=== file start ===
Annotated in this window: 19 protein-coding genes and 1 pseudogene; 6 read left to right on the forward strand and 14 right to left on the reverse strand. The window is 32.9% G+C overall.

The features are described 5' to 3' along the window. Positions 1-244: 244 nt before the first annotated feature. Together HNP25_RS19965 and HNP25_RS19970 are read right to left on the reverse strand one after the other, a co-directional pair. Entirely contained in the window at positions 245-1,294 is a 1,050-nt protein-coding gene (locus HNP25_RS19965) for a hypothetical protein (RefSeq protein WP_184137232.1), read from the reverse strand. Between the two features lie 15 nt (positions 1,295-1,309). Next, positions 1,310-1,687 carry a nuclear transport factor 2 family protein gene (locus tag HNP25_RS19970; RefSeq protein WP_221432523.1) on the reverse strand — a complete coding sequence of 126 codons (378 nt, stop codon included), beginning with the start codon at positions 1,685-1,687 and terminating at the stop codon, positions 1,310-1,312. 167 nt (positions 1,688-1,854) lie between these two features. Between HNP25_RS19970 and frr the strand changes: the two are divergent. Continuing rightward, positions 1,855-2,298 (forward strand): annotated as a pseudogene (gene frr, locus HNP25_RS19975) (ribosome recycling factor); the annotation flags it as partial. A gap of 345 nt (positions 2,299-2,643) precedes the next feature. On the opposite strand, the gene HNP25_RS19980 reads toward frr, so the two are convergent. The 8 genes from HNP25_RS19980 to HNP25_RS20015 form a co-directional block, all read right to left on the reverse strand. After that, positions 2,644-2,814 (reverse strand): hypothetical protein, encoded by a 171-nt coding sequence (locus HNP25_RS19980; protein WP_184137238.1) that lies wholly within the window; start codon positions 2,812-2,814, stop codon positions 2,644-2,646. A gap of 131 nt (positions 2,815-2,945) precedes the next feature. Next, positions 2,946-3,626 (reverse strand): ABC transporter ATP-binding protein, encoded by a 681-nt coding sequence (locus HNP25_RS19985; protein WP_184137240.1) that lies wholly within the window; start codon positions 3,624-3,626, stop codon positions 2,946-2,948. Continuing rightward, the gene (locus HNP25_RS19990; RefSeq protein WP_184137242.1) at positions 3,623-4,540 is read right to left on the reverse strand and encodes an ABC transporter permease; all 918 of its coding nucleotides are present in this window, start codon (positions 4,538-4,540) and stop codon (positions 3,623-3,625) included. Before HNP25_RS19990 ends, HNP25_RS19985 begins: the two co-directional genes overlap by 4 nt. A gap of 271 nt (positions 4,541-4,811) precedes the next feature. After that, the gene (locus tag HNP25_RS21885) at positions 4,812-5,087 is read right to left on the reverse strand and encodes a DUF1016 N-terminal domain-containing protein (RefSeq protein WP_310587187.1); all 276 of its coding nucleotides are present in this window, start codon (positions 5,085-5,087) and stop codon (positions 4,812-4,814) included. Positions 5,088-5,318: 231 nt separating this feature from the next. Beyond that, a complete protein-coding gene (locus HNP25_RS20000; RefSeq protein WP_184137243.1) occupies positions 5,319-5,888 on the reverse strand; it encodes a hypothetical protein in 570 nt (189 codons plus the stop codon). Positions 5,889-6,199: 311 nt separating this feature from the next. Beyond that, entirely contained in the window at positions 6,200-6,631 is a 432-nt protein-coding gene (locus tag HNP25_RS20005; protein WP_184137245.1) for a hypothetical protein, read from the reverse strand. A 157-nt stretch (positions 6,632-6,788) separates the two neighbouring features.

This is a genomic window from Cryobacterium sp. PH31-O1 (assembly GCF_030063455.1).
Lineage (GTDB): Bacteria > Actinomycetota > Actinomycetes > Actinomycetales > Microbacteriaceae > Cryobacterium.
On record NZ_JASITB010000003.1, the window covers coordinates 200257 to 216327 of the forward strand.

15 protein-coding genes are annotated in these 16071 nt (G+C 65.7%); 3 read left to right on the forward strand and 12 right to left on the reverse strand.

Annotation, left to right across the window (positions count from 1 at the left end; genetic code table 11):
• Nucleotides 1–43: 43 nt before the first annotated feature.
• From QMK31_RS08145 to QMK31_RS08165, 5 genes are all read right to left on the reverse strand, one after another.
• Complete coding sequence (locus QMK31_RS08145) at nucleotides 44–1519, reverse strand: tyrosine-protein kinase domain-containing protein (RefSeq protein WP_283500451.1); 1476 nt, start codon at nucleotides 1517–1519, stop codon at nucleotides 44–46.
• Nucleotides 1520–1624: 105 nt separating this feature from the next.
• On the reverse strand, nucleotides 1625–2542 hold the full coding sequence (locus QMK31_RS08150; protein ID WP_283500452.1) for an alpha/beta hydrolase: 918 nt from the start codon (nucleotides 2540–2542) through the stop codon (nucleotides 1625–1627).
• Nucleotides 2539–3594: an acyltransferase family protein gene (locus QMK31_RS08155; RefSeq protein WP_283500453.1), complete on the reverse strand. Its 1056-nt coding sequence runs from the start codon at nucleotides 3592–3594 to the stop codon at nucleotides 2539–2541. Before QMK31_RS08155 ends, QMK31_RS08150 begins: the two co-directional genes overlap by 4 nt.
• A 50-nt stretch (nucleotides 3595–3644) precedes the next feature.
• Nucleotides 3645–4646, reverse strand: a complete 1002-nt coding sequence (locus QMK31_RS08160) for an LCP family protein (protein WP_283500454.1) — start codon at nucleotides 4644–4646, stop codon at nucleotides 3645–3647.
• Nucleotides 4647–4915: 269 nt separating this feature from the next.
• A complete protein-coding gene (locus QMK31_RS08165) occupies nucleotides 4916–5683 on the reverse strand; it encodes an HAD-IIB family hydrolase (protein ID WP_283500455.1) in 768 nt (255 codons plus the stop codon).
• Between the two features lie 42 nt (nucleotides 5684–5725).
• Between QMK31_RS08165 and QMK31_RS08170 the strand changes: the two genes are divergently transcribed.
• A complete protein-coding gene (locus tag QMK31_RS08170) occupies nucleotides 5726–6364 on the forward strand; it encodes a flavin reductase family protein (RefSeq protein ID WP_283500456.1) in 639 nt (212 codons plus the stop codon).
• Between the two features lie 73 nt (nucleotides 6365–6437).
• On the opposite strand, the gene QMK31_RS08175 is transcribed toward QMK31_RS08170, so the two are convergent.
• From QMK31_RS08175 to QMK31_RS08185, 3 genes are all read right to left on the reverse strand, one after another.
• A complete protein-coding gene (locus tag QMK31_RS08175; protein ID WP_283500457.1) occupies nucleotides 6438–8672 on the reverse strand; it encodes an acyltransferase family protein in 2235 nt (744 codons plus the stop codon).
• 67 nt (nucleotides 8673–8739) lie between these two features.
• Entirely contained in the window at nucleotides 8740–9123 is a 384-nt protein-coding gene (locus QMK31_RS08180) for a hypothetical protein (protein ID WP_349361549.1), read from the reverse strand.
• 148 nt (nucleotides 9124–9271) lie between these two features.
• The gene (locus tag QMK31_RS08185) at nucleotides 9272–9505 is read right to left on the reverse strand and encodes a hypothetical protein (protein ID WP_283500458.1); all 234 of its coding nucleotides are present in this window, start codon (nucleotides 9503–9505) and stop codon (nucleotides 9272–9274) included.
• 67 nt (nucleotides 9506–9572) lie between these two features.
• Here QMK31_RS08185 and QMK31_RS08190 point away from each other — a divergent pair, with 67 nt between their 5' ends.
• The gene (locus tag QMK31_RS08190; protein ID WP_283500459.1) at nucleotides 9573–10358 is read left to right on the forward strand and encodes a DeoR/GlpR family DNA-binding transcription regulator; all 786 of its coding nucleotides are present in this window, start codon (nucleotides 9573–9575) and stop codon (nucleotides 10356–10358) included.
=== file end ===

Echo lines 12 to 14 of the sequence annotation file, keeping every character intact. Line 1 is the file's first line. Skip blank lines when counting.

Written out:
• On the reverse strand, nucleotides 1625–2542 hold the full coding sequence (locus QMK31_RS08150; protein ID WP_283500452.1) for an alpha/beta hydrolase: 918 nt from the start codon (nucleotides 2540–2542) through the stop codon (nucleotides 1625–1627).
• Nucleotides 2539–3594: an acyltransferase family protein gene (locus QMK31_RS08155; RefSeq protein WP_283500453.1), complete on the reverse strand. Its 1056-nt coding sequence runs from the start codon at nucleotides 3592–3594 to the stop codon at nucleotides 2539–2541. Before QMK31_RS08155 ends, QMK31_RS08150 begins: the two co-directional genes overlap by 4 nt.
• A 50-nt stretch (nucleotides 3595–3644) precedes the next feature.